On World Water Day, charity warns that tens of
millions still lack access to water, with most living in rural areas.
More than half a billion people across the world lack access
to clean water, with most of them living outside urban
centres, according to an international charity.
In a report released on Wednesday to mark World Water
Day, WaterAid called for action to tackle existing
challenges to water security and ensure reliable access to
safe water.
“Today 663 million people globally are still without clean
water and the vast majority of them – 522 million – live in
rural areas,” the report said.
According to WaterAid, Papua New Guinea, Mozambique
and Madagascar are among the countries worst off.
They are also among the 20 percent of nations most
vulnerable to climate change and least ready to adapt.
The report also said that country with the greatest
percentage of the rural population without access to clean
water was Angola, at 71 per cent.
The UN Environment Programme forecasts that water
demand – for industry, energy and an extra billion people –
will increase 50 percent by 2030.
“There is an absolute necessity to increase water security
in order to overcome the challenges brought on by climate
change and human influence,” said Benedito Braga, head
of the World Water Council, an umbrella grouping of
governments, associations and research bodies.
In a new report also published on Wednesday, the United
Nations said that recycling the world’s wastewater – runoff
from agriculture, industry and expanding cities – would
ease global water shortages while protecting the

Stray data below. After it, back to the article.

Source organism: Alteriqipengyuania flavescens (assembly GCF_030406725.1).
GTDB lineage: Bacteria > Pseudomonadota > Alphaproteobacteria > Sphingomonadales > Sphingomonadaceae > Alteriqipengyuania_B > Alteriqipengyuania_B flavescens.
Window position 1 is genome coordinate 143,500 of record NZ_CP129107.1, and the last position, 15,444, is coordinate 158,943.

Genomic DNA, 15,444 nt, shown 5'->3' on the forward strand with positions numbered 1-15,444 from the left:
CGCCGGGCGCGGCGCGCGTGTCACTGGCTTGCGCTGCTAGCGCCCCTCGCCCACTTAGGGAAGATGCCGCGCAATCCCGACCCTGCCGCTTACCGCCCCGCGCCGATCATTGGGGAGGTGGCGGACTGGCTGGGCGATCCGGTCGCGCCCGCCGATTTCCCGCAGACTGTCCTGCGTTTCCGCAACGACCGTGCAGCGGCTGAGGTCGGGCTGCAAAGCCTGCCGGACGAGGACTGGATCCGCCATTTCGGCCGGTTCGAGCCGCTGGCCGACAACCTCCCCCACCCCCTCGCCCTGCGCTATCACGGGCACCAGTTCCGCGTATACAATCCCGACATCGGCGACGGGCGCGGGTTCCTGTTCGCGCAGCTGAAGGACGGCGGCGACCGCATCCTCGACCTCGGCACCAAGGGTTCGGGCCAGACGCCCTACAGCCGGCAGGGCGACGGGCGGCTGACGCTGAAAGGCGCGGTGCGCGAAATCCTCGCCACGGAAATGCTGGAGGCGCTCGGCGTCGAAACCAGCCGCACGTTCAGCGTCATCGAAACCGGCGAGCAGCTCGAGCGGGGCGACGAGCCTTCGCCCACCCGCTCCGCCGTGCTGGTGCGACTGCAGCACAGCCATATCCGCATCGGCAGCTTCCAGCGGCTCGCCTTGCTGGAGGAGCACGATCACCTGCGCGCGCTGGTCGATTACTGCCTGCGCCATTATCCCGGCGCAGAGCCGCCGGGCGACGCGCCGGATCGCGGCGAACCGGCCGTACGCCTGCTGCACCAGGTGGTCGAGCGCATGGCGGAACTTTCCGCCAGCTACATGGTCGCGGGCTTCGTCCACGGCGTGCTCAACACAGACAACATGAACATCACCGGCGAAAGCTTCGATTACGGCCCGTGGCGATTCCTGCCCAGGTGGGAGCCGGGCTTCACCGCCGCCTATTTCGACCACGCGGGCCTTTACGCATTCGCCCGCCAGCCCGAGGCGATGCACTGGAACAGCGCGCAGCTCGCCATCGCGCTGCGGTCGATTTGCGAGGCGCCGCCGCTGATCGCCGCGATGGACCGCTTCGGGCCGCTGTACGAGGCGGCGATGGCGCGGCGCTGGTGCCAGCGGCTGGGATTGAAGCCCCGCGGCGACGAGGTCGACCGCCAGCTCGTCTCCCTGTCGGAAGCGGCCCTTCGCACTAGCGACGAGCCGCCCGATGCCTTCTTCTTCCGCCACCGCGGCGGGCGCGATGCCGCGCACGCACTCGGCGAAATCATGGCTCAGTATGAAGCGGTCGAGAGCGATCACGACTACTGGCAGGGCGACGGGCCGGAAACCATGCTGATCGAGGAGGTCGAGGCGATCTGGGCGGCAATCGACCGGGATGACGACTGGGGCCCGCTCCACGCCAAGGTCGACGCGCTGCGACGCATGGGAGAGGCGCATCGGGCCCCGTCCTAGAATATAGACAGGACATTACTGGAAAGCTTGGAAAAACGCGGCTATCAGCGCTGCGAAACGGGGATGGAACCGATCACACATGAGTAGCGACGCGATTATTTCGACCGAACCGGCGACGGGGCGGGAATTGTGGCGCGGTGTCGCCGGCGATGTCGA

environment.
This is especially true in poor countries where very little,
if any, wastewater is treated or recycled.
“Neglecting the opportunities arising from improved
wastewater management is nothing less than
unthinkable,” said Irina Bokova, director-general of
UNESCO.
High-income nations treat about 70 percent of the
wastewater they generate, a figure that drops to 38 percent
for upper middle-income countries.
In low-income nations, only eight percent of industrial
and municipal wastewater undergoes treatment of any
kind.
Chemicals and nutrients from factories and farms create
dead zones in rivers, lakes and coastal waters, and seep
into aquifers.
More than 800,000 people die every year because of
contaminated drinking water, and not being able to
properly wash their hands.
Water-related diseases claim nearly 3.5 million lives
annually in Africa, Asia and Latin America – more than the
global death toll from AIDS and car crashes combined.
Besides reducing pollution at the source, the World Water
Development Report emphasised removing contaminants
from wastewater flows, reusing water and recovering
useful by-products.
“Up to now, decision makers have mainly focused on
supplying clean water rather than managing it after it has
been used,” said UNESCO’s Richard Connor, the UN
report’s lead author.
“The two aspects are inextricably linked.”
Water can be used over and over, he added, pointing to
the fact that water from several major rivers in the United
States is recycled up to 20 times before reaching the ocean.
Experts are calling for an increase in water security globally [Zsolt Czegledi/EPA] The UN forecasts that water demand will increase 50
percent by 2030 [Epa Hein/EPA]

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